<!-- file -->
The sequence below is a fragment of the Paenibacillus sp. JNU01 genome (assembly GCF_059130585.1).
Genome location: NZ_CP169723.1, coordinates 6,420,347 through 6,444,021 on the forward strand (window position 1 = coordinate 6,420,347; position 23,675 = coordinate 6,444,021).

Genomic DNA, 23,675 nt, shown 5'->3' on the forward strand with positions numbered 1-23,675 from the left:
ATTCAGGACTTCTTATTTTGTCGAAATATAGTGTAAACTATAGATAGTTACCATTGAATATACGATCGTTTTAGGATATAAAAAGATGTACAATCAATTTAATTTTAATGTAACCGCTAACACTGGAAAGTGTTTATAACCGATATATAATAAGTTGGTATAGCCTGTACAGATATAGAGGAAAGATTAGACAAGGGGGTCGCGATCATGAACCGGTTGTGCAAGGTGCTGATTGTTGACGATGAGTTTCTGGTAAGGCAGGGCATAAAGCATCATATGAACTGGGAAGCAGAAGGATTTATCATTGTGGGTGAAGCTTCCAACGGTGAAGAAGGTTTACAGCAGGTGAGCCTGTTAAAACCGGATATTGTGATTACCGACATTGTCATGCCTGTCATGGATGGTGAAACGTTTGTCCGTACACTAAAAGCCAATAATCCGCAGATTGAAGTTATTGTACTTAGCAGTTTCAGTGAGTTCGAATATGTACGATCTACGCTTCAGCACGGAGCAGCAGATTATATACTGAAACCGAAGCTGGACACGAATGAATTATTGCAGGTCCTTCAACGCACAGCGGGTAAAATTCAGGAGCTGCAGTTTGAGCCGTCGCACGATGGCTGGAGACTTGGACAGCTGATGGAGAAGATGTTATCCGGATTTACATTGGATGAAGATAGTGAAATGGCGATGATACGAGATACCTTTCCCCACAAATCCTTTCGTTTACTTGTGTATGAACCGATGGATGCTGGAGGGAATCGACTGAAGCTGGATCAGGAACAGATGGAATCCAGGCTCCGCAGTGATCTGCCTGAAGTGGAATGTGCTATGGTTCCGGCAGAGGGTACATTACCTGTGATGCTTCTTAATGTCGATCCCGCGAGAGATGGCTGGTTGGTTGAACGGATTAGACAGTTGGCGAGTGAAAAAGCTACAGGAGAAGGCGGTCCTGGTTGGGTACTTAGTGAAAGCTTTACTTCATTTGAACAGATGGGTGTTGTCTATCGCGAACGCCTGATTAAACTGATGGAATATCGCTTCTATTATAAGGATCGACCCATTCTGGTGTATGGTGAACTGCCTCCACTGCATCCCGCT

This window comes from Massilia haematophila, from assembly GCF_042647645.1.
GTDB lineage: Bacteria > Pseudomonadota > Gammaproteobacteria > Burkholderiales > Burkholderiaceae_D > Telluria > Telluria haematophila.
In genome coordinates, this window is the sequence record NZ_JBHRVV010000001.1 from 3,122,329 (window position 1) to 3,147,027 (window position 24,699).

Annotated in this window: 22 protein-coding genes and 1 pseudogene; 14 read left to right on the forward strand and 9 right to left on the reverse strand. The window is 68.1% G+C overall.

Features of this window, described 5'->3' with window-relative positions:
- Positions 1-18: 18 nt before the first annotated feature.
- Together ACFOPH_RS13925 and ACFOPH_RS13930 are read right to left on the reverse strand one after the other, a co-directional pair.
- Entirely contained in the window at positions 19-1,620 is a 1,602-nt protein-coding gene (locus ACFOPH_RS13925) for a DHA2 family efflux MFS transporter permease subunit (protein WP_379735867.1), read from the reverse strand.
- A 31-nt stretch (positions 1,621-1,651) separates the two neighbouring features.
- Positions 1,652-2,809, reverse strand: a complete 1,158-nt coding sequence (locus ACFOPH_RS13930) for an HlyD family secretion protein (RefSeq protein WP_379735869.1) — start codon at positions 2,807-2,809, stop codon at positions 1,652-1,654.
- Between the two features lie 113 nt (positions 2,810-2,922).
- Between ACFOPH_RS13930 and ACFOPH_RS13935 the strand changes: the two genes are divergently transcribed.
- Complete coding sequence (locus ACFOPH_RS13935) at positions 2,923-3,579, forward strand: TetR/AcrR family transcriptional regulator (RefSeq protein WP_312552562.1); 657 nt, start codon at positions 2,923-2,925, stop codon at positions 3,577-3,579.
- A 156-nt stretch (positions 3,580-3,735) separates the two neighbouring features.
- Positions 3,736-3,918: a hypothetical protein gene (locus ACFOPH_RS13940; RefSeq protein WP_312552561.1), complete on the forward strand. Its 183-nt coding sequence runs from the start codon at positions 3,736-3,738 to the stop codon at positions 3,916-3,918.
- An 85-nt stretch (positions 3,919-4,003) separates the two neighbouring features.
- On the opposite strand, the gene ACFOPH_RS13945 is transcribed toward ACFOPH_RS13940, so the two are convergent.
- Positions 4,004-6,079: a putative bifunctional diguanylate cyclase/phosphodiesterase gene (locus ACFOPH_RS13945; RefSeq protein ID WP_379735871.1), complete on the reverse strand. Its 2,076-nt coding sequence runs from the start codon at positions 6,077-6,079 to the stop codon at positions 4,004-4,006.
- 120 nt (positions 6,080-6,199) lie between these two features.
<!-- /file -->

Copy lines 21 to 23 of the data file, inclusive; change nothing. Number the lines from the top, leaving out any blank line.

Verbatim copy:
- On the opposite strand, the gene ACFOPH_RS13945 is transcribed toward ACFOPH_RS13940, so the two are convergent.
- Positions 4,004-6,079: a putative bifunctional diguanylate cyclase/phosphodiesterase gene (locus ACFOPH_RS13945; RefSeq protein ID WP_379735871.1), complete on the reverse strand. Its 2,076-nt coding sequence runs from the start codon at positions 6,077-6,079 to the stop codon at positions 4,004-4,006.
- 120 nt (positions 6,080-6,199) lie between these two features.